Apple may be sitting pretty just at the minute with billions of dollars of profit reported in its latest financial quarter, but thousands of its current and former employees in California are now part of a class-action lawsuit filed against the tech giant over alleged violations of worker rights.
The lawsuit was originally filed in 2011 by four former employees working in both the corporate and retail divisions of the business. Following several years in the court system, the filing was this week categorized as a class-action suit, allowing up to 20,000 current and former workers in the state to become part of the legal proceedings.
Alleged labor violations
Lawyers acting on behalf of the hourly-wage claimants allege that certain sections of the California Labor Code have been violated by the Cupertino-based firm, with complaints including short notice periods of as little as 72 hours, late payment of wages at the end of employment, and a failure to provide timely meal and rest breaks. Failure to pay when employees worked through breaks was also cited.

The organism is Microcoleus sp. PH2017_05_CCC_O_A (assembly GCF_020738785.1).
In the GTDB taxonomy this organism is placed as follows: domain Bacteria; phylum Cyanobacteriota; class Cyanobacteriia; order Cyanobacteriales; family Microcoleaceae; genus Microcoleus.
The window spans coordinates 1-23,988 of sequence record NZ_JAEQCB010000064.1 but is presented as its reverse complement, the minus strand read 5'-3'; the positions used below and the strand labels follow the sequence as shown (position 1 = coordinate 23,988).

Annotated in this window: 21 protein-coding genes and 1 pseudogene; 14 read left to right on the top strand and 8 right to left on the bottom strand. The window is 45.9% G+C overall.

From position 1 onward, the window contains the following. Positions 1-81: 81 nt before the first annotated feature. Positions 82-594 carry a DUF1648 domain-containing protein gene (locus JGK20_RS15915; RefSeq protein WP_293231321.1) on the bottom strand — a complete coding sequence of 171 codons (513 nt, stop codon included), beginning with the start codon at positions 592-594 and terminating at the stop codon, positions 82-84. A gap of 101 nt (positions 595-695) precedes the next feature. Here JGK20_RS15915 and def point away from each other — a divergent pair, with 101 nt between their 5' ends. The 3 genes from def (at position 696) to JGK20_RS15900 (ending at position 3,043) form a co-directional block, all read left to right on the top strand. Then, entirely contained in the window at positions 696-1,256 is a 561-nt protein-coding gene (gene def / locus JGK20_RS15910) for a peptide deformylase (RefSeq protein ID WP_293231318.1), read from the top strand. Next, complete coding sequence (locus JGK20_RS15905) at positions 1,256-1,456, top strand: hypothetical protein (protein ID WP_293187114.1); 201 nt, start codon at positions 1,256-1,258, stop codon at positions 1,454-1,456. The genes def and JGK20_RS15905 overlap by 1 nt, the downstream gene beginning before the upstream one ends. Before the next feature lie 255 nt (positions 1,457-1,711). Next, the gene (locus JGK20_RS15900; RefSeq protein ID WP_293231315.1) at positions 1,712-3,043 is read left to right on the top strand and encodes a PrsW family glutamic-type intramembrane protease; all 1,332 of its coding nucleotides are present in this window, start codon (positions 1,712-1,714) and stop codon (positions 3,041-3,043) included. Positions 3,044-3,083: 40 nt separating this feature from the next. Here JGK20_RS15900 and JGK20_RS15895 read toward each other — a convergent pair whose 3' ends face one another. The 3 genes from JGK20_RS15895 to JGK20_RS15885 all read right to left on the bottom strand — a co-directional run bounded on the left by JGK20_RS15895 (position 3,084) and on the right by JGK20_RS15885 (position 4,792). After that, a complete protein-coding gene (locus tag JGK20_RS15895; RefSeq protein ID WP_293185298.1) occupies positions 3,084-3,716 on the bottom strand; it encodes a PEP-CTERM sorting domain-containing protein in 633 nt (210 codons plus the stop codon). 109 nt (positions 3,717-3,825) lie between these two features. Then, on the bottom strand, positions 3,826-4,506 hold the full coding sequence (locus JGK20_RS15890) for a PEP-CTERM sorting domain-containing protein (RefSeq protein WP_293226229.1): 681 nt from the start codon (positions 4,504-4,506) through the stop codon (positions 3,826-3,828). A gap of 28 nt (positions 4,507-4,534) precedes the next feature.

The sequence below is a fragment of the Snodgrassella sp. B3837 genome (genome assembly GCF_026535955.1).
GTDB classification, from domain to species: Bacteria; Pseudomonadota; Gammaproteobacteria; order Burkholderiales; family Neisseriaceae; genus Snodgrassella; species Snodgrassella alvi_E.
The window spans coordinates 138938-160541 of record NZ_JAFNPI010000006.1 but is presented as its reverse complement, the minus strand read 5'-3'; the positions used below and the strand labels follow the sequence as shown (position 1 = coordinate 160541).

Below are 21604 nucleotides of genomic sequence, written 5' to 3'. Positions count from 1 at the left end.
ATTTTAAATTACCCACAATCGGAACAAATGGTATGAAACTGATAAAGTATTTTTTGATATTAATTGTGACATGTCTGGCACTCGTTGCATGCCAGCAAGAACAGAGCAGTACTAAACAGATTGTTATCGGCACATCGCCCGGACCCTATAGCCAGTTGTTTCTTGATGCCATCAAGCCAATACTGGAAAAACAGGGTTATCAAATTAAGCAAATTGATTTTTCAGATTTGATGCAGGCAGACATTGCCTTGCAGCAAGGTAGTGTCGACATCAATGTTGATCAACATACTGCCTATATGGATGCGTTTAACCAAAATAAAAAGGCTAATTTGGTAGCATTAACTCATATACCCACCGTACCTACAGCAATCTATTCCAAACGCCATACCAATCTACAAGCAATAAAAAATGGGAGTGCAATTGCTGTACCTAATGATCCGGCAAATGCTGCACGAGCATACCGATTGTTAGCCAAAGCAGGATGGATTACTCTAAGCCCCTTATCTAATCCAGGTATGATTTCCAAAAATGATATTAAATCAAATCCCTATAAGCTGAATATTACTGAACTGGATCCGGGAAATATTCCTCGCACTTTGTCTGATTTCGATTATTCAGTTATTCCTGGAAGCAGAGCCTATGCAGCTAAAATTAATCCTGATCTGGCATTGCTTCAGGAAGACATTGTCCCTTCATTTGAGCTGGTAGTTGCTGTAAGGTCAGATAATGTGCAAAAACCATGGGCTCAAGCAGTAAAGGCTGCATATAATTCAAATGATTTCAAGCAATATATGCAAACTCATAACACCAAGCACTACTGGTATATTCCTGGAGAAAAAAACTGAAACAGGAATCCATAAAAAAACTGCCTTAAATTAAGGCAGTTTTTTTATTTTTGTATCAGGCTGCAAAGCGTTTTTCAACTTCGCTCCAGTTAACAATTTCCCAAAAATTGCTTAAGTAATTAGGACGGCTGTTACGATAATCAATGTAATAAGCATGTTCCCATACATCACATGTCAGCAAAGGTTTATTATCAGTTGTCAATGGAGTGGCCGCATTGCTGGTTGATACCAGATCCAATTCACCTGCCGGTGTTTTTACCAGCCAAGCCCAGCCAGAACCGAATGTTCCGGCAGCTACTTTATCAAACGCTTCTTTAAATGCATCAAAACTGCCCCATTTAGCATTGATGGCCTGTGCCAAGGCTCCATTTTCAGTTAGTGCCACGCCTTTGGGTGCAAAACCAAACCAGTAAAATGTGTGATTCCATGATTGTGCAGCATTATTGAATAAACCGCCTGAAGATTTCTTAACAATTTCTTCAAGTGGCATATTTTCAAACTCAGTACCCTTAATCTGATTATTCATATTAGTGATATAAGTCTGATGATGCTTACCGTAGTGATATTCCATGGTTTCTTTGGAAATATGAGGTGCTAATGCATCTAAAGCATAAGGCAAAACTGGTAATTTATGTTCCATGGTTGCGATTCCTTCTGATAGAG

In addition, the filing says that Apple’s policies allowed it to “invoke fear into the class members that if they so much as discuss the various labor policies, they run the risk of being fired, sued, or disciplined.”
The huge number of claimants, which includes workers ranging from Apple store employees and call center reps to junior engineers, could understandably turn the case into a real headache for Apple. However, it’s not the first time the company’s lawyers have had to deal with such class-action litigation.
As recently as April, Apple, together with Google, Intel, and Adobe, were ordered to pay $324 million by a California court after tech workers accused the companies of conspiring to keep down Silicon Valley salaries by agreeing not to go after each other’s employees.
More famously, a class-action lawsuit brought by a number of iPhone 4 owners who’d been experiencing reception problems with their handsets resulted in a small cash payout, or free bumper case, for their phone.
Dubbed ‘antennagate’, the 2010 suit was brought by iPhone 4 users who’d refused Apple’s original offer of a free case to resolve the connection issue. The issue was finally settled in February 2012.
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